The CRTC has certainly been generous with slices of the cake. It allowed cable companies to raise their rates without having to apply for increases. As a result, a cable subscriber paid seven per cent more in 2008 than the year before, without any say in the matter. And to keep broadcasters happy, the CRTC removed the ceiling on the number of minutes of advertising a broadcaster could cram into an hour. The sky’s the limit now.
Until the 2008 meltdown, the cake was large with lots of slices to dole out. Cable and broadcast families were on good terms, “duking it out behind closed doors for the biggest slice of the cake,” as American communication scholar Bob McChesney observes. “The public knows nothing about it. It doesn’t participate.” And then the regulator announces the backroom deal.
But like Castro descending from the mountains, the Internet has wreaked havoc with traditional partnerships, drawing away eyeballs and advertisers.
So with plummeting revenues, the broadcasters became desperate for new sources of income. Their plan was to hit the mattresses and take on the cable guys, who were still raking in the dough because their business model relies mostly on regularly increasing monthly subscription fees. In 2008 — the last year for which figures are available — cable TV revenue growth was 2.3 times greater than for television.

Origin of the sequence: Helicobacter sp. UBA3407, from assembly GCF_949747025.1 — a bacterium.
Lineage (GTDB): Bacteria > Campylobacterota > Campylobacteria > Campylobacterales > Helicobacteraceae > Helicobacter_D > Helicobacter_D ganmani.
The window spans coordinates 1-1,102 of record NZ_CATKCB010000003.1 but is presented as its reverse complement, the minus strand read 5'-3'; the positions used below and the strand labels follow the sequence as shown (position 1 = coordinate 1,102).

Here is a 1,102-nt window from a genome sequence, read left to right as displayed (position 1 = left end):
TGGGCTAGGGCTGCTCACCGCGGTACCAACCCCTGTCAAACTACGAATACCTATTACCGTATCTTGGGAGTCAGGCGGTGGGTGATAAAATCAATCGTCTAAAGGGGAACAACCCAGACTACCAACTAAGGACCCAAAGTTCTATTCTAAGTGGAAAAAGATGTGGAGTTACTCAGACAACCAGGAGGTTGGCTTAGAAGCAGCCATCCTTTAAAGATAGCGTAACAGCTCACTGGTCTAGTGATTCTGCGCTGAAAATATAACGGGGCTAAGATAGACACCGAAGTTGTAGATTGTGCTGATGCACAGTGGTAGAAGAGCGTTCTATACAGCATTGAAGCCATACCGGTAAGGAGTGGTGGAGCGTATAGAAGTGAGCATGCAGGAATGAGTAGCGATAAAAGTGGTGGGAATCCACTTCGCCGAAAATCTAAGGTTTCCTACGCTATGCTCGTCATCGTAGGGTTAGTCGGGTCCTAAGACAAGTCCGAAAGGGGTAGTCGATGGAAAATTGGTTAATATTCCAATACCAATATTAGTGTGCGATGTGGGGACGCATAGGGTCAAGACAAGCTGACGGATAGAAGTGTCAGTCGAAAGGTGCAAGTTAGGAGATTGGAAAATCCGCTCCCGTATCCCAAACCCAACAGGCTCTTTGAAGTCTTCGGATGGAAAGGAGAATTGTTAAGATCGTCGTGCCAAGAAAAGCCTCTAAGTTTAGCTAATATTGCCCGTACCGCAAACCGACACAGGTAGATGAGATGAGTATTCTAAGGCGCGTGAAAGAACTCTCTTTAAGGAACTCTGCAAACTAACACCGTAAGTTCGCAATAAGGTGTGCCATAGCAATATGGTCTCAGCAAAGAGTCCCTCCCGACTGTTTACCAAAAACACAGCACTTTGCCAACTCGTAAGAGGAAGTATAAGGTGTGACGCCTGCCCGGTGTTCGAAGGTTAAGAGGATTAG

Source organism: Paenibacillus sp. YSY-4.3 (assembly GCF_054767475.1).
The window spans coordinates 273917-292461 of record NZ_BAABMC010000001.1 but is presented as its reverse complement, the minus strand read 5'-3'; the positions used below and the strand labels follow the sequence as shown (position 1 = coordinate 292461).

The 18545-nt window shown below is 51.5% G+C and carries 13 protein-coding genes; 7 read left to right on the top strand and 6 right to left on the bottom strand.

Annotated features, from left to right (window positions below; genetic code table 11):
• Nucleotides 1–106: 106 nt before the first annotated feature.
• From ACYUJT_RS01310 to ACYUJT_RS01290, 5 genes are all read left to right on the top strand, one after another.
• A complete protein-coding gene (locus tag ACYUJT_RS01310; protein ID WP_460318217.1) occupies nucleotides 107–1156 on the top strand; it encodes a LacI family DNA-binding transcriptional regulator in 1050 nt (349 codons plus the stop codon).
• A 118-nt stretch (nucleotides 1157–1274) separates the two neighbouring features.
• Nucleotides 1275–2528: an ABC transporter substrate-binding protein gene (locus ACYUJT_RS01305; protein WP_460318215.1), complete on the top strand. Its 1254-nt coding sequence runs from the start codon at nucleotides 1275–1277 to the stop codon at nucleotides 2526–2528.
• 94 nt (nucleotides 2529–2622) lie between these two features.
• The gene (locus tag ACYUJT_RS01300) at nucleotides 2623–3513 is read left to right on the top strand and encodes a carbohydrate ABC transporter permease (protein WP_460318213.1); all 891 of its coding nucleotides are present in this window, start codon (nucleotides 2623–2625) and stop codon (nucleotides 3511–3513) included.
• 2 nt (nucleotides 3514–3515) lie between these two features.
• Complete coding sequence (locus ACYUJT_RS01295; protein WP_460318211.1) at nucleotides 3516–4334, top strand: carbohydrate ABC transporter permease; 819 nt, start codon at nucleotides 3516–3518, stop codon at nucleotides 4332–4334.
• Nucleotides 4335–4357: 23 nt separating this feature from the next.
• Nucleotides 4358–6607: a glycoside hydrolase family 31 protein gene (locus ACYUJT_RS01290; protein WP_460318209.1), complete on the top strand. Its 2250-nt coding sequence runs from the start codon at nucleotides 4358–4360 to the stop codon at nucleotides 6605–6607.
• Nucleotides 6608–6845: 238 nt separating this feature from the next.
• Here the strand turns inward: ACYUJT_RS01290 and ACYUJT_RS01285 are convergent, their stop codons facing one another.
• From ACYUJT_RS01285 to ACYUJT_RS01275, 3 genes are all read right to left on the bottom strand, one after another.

It’s uncertain who will come out on top in this war. CRTC chairman Konrad von Finckenstein said at the outset of the hearings that he was “sick of not being able to find a resolution.” He berated both sides for being unable to resolve the issue on their own. Usually they can because, like Hyman Roth, both broadcasters and cable companies can boast about “real partnership” with the CRTC. In economic theory it’s called regulatory capture, when the regulator ends up acting for the industry it is supposed to regulate instead of the public interest, which it is legally mandated to protect.
The line-up of commissioners adjudicating the cable-broadcast dispute provides evidence for regulatory capture theory. CRTC vice-chairman Michael Arpin worked in the broadcasting industry for nearly 40 years, including a stint as chair of the Canadian Association of Broadcasters, the industry lobby group.
He’s balanced by the other vice-chairman, Leonard Katz, who is from the cable industry. Katz spent 17 years with Rogers and 11 with Bell, the two dominant companies in the Stop the TV Tax coalition.
There are no vice-chairmen representing the public interest.
Also on the panel are Rita Cugini, Ontario regional commissioner, who is from the broadcast sector, while Elizabeth Duncan, the Atlantic regional commissioner, hails from cable.